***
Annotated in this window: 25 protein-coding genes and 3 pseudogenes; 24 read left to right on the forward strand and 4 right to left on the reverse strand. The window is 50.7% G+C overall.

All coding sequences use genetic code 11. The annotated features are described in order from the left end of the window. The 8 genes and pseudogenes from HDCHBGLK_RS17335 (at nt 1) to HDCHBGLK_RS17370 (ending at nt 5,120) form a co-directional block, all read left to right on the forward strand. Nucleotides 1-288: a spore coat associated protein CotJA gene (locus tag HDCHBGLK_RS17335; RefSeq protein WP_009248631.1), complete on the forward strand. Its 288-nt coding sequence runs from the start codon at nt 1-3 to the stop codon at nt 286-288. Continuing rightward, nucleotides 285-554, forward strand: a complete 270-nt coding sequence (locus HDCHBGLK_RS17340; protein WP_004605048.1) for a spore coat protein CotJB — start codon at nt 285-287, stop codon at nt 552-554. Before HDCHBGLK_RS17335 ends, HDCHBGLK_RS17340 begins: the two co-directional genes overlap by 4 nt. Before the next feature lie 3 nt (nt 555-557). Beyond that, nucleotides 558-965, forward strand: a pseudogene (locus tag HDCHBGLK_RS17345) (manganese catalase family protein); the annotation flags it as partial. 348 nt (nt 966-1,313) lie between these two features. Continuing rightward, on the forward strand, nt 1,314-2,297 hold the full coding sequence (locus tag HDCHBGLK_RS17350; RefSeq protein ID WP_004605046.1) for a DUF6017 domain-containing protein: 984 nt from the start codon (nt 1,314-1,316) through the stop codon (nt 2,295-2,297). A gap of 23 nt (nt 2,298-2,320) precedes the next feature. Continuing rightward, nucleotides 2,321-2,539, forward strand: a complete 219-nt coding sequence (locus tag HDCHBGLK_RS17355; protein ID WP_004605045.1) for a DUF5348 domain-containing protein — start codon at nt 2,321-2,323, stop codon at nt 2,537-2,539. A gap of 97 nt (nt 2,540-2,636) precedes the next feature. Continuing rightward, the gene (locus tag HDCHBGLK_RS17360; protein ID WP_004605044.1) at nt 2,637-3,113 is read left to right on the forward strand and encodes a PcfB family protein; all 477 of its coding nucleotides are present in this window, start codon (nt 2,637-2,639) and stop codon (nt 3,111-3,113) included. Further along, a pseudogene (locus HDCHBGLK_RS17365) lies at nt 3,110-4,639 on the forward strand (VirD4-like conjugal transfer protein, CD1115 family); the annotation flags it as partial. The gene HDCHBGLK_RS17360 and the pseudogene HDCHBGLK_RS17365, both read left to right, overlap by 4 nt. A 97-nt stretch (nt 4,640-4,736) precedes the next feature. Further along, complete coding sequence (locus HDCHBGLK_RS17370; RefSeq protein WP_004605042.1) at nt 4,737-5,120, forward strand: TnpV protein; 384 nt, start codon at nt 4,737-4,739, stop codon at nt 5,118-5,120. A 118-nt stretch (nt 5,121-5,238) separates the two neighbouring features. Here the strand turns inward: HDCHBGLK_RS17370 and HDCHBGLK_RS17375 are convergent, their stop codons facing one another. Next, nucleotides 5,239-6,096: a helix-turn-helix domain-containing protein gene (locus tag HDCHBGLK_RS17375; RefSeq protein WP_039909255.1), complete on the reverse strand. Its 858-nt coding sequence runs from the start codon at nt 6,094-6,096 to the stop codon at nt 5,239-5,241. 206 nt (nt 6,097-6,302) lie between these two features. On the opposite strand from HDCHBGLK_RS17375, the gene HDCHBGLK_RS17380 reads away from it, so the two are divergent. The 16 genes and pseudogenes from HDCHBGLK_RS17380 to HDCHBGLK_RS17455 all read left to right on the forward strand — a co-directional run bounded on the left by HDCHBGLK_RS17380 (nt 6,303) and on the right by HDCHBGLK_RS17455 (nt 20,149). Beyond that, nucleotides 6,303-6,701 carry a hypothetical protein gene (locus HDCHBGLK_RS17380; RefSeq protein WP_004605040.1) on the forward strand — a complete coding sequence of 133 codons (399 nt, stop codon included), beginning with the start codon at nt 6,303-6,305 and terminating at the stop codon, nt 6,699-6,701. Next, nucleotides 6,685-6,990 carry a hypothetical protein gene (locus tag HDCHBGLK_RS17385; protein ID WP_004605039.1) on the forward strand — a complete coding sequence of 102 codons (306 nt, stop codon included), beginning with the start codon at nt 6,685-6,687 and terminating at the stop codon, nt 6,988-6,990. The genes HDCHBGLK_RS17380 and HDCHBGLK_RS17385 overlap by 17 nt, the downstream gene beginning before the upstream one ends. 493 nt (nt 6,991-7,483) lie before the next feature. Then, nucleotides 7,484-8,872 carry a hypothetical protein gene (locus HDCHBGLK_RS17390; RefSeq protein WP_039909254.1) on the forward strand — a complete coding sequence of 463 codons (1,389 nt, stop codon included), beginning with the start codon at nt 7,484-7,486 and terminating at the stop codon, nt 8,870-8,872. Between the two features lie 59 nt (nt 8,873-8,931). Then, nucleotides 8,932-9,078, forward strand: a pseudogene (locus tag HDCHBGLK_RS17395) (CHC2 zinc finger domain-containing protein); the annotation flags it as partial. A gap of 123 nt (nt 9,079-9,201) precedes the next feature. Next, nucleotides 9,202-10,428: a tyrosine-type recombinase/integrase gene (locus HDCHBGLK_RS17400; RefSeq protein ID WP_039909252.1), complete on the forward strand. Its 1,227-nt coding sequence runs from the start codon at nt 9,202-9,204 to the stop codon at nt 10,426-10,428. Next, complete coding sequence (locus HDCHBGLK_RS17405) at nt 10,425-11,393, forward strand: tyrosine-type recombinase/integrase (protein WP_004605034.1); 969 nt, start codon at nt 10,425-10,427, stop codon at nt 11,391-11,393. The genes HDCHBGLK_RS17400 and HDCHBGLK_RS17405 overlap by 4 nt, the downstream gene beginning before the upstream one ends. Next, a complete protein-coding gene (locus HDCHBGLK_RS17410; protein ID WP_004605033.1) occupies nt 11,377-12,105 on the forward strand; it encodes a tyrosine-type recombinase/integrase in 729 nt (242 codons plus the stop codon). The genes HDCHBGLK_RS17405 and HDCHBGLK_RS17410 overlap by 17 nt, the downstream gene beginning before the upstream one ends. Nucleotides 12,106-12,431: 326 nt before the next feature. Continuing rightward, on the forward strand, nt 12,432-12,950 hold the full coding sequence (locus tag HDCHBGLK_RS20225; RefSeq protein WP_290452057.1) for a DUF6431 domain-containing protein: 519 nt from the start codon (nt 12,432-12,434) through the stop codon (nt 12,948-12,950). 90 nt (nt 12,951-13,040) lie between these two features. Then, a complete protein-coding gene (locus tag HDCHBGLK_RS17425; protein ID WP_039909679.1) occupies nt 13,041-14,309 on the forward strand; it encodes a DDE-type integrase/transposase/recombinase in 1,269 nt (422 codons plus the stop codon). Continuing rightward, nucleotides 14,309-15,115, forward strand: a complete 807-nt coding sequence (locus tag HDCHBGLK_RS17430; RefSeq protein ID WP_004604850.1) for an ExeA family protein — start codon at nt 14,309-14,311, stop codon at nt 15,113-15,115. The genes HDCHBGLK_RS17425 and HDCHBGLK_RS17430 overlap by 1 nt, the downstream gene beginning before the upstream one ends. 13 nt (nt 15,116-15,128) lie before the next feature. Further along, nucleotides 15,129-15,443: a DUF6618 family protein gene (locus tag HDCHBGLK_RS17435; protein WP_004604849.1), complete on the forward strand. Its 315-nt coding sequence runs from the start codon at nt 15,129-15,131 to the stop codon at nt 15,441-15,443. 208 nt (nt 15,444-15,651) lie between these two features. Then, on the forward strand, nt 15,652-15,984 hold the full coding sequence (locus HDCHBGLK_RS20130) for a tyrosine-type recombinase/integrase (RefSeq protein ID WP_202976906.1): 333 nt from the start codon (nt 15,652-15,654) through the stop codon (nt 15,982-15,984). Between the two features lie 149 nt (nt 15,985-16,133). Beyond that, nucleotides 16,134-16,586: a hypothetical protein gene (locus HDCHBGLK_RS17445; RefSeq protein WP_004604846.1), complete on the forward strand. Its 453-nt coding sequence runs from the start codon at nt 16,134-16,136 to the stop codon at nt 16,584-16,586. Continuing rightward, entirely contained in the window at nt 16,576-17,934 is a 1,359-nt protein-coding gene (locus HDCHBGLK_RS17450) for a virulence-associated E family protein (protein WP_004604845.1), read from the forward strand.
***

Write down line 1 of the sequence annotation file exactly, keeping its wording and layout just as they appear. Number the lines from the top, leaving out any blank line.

Annotated in this window: 25 protein-coding genes and 3 pseudogenes; 24 read left to right on the forward strand and 4 right to left on the reverse strand. The window is 50.7% G+C overall.